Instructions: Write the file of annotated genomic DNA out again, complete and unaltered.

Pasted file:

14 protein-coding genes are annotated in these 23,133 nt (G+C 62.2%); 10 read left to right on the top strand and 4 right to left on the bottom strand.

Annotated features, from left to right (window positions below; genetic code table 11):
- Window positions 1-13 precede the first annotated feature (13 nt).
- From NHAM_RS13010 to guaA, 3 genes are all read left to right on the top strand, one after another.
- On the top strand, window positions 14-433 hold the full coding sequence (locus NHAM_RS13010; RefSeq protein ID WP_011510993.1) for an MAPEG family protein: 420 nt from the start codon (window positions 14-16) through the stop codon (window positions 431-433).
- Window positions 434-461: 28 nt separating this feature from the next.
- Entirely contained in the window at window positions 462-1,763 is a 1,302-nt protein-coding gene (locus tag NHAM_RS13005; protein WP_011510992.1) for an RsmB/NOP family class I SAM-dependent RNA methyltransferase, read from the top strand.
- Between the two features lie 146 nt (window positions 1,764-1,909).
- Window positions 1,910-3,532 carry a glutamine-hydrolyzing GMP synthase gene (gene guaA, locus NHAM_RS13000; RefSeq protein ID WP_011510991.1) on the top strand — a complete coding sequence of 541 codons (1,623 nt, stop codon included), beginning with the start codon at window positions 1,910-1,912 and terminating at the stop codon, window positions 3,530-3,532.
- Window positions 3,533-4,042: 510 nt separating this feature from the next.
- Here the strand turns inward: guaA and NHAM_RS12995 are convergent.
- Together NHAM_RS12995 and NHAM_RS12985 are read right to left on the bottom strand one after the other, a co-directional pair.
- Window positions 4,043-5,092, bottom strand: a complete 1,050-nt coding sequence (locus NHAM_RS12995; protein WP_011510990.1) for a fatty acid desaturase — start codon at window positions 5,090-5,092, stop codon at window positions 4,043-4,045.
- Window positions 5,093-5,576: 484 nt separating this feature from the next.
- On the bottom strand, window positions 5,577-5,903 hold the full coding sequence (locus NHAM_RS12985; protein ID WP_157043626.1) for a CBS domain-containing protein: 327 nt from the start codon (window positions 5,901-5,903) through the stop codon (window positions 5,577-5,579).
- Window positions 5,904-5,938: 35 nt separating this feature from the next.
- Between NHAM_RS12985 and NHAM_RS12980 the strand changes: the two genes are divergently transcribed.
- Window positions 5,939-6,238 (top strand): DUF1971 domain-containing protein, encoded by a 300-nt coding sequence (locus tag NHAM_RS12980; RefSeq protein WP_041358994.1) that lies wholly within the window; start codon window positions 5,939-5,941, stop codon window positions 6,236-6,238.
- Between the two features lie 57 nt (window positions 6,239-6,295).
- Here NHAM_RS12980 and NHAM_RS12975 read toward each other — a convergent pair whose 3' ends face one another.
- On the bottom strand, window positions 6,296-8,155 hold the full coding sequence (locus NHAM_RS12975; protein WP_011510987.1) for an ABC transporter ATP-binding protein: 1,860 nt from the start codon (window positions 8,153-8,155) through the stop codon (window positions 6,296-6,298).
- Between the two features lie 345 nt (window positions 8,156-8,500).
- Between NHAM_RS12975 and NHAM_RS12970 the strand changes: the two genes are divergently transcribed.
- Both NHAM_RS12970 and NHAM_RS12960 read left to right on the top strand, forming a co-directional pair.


14 protein-coding genes are annotated in these 23,133 nt (G+C 62.2%); 10 read left to right on the top strand and 4 right to left on the bottom strand.

Annotated features, from left to right (window positions below; genetic code table 11):
- Window positions 1-13 precede the first annotated feature (13 nt).
- From NHAM_RS13010 to guaA, 3 genes are all read left to right on the top strand, one after another.
- On the top strand, window positions 14-433 hold the full coding sequence (locus NHAM_RS13010; RefSeq protein ID WP_011510993.1) for an MAPEG family protein: 420 nt from the start codon (window positions 14-16) through the stop codon (window positions 431-433).
- Window positions 434-461: 28 nt separating this feature from the next.
- Entirely contained in the window at window positions 462-1,763 is a 1,302-nt protein-coding gene (locus tag NHAM_RS13005; protein WP_011510992.1) for an RsmB/NOP family class I SAM-dependent RNA methyltransferase, read from the top strand.
- Between the two features lie 146 nt (window positions 1,764-1,909).
- Window positions 1,910-3,532 carry a glutamine-hydrolyzing GMP synthase gene (gene guaA, locus NHAM_RS13000; RefSeq protein ID WP_011510991.1) on the top strand — a complete coding sequence of 541 codons (1,623 nt, stop codon included), beginning with the start codon at window positions 1,910-1,912 and terminating at the stop codon, window positions 3,530-3,532.
- Window positions 3,533-4,042: 510 nt separating this feature from the next.
- Here the strand turns inward: guaA and NHAM_RS12995 are convergent.
- Together NHAM_RS12995 and NHAM_RS12985 are read right to left on the bottom strand one after the other, a co-directional pair.
- Window positions 4,043-5,092, bottom strand: a complete 1,050-nt coding sequence (locus NHAM_RS12995; protein WP_011510990.1) for a fatty acid desaturase — start codon at window positions 5,090-5,092, stop codon at window positions 4,043-4,045.
- Window positions 5,093-5,576: 484 nt separating this feature from the next.
- On the bottom strand, window positions 5,577-5,903 hold the full coding sequence (locus NHAM_RS12985; protein ID WP_157043626.1) for a CBS domain-containing protein: 327 nt from the start codon (window positions 5,901-5,903) through the stop codon (window positions 5,577-5,579).
- Window positions 5,904-5,938: 35 nt separating this feature from the next.
- Between NHAM_RS12985 and NHAM_RS12980 the strand changes: the two genes are divergently transcribed.
- Window positions 5,939-6,238 (top strand): DUF1971 domain-containing protein, encoded by a 300-nt coding sequence (locus tag NHAM_RS12980; RefSeq protein WP_041358994.1) that lies wholly within the window; start codon window positions 5,939-5,941, stop codon window positions 6,236-6,238.
- Between the two features lie 57 nt (window positions 6,239-6,295).
- Here NHAM_RS12980 and NHAM_RS12975 read toward each other — a convergent pair whose 3' ends face one another.
- On the bottom strand, window positions 6,296-8,155 hold the full coding sequence (locus NHAM_RS12975; protein WP_011510987.1) for an ABC transporter ATP-binding protein: 1,860 nt from the start codon (window positions 8,153-8,155) through the stop codon (window positions 6,296-6,298).
- Between the two features lie 345 nt (window positions 8,156-8,500).
- Between NHAM_RS12975 and NHAM_RS12970 the strand changes: the two genes are divergently transcribed.
- Both NHAM_RS12970 and NHAM_RS12960 read left to right on the top strand, forming a co-directional pair.